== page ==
The National Association of Realtors said that contract signings fell significantly in March as many housing markets paused due to the coronavirus pandemic.
The new figures came in the NAR’s latest Pending Home Sales Index, which is a forward-looking indicator based on contract signings. It said the Index fell by 20.8% in March compared to the month before. All four of the major U.S. regions saw a drop in activity in the months.
Contract signings fell by 16.3% compared to March 2019.
“The housing market is temporarily grappling with the coronavirus-induced shutdown, which pulled down new listing and new contracts,” said Lawrence Yun, the NAR’s chief economist. “As consumers become more accustomed to social distancing protocols, and with the economy slowly and safely reopening, listings and buying activity will resume, especially given the record low mortgage rates.”
Yun said the traditional spring buying season is likely to pass us by this year due to the coronavirus pandemic. Moreover, he said that any bounce back later in the year would be unlikely to make up for the sales shortfall in the second quarter. As such, the NAR forecasts home sales to fall 14% this year.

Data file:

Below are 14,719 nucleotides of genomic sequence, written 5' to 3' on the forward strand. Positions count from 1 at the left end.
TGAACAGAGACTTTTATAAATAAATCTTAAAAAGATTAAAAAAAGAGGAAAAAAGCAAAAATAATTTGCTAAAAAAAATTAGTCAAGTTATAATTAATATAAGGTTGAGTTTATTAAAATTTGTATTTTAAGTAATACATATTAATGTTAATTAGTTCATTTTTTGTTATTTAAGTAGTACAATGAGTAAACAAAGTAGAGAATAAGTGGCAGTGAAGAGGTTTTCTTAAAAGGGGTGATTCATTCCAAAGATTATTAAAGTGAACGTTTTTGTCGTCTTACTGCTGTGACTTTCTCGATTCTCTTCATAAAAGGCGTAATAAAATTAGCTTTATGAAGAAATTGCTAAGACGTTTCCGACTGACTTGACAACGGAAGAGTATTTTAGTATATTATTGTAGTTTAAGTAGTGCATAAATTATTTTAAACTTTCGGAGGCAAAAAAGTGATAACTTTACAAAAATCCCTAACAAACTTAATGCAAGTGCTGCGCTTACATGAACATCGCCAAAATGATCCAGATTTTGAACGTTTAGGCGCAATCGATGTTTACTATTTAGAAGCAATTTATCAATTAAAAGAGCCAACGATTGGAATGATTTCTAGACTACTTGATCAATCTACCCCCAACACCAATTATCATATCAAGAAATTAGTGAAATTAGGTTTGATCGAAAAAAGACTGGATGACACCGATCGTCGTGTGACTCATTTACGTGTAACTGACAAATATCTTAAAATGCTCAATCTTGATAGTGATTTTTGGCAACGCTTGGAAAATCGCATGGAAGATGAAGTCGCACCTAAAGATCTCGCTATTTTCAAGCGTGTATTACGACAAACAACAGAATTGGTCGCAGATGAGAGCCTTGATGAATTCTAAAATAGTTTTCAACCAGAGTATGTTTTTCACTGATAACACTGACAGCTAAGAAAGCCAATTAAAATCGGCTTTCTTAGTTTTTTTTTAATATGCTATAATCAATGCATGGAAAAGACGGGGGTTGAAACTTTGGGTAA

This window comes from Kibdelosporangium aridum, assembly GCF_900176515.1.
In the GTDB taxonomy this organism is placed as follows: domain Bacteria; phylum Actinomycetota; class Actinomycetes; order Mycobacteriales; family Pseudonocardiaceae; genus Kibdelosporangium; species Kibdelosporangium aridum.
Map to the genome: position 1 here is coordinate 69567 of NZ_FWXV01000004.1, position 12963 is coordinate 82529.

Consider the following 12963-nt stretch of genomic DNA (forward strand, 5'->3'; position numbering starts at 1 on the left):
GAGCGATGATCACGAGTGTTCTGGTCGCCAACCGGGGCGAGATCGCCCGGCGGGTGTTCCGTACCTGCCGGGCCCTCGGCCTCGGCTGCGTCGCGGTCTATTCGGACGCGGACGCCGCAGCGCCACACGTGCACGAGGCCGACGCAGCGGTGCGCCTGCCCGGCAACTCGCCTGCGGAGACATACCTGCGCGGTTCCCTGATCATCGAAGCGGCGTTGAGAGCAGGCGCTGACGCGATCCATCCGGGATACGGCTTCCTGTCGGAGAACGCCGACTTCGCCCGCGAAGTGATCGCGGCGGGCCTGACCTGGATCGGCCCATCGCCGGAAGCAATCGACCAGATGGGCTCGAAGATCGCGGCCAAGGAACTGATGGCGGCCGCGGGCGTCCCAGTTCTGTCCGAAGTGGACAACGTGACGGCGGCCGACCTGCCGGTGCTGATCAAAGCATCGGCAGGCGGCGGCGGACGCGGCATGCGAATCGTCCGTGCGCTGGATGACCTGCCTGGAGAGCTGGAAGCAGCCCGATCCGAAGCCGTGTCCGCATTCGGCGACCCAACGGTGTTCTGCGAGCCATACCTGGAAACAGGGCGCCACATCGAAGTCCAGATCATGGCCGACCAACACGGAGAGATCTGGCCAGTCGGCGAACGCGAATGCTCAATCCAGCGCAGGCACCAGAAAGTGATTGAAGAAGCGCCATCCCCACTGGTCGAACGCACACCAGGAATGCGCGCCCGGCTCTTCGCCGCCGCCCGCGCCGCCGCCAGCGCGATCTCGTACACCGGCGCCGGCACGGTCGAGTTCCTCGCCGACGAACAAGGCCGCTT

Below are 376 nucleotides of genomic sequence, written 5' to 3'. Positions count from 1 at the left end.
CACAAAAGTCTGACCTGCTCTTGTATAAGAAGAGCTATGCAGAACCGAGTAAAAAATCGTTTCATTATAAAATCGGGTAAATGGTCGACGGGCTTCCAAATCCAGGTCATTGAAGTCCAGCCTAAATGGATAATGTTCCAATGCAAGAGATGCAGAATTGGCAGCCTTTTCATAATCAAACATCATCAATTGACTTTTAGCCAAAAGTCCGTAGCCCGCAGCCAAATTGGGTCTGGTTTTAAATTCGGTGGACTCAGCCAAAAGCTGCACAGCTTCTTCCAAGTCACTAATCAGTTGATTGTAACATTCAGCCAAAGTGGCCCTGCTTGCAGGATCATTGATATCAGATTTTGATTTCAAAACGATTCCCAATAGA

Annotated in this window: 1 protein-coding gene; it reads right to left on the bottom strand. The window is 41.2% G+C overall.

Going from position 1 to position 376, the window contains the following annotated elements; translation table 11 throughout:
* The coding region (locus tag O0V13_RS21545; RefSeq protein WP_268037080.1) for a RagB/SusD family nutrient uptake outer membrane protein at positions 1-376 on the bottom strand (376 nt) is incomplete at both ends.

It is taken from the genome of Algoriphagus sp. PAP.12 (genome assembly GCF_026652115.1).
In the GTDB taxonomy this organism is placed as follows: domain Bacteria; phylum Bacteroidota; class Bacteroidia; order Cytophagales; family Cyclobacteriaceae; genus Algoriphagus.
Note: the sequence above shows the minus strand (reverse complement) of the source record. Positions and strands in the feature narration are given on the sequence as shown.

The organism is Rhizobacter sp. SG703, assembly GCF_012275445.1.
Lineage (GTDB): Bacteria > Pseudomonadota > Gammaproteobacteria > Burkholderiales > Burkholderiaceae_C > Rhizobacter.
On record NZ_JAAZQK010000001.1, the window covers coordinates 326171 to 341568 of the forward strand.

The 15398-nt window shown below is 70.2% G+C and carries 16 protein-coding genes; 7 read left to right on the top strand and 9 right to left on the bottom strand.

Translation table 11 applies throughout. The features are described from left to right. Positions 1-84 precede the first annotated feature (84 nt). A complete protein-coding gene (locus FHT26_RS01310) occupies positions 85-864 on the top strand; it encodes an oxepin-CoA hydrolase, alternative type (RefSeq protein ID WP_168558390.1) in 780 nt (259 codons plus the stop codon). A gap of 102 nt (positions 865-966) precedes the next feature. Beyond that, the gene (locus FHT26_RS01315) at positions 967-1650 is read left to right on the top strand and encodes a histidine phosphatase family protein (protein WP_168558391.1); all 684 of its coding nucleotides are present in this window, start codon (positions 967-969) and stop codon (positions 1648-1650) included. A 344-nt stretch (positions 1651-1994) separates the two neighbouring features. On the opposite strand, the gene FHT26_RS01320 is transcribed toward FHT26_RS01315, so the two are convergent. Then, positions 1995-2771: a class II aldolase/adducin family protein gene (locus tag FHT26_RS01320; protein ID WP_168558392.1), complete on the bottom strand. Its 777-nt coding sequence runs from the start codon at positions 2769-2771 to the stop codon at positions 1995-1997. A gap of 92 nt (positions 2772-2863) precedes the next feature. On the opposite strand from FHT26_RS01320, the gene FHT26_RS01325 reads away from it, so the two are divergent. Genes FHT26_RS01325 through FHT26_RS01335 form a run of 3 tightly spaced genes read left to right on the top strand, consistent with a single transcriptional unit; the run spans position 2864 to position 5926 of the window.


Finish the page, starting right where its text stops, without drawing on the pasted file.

Social distancing rules in place across much of the nation have meant that in-person home showings are no longer practical. As such, many real estate professionals have adapted the way they do business to ensure that some activity remains. Some 58% of real estate professionals told the NAR they are now offering virtual tours to buyers, while another 43% have resorted to e-closings.
The good news is that home prices have remained stable.
“Although the pandemic continues to be a major disruption in regards to the timing of home sales, home prices have been holding up well,” Yun said. “In fact, due to the ongoing housing shortage, home prices are likely to squeeze out a gain in 2020 to a new record high.”
Yun said he expects the national median home price to increase 1.3% in 2020. However, he cautions there will be many local market variations. Also, the upper end of the market will likely face a reduction in home prices.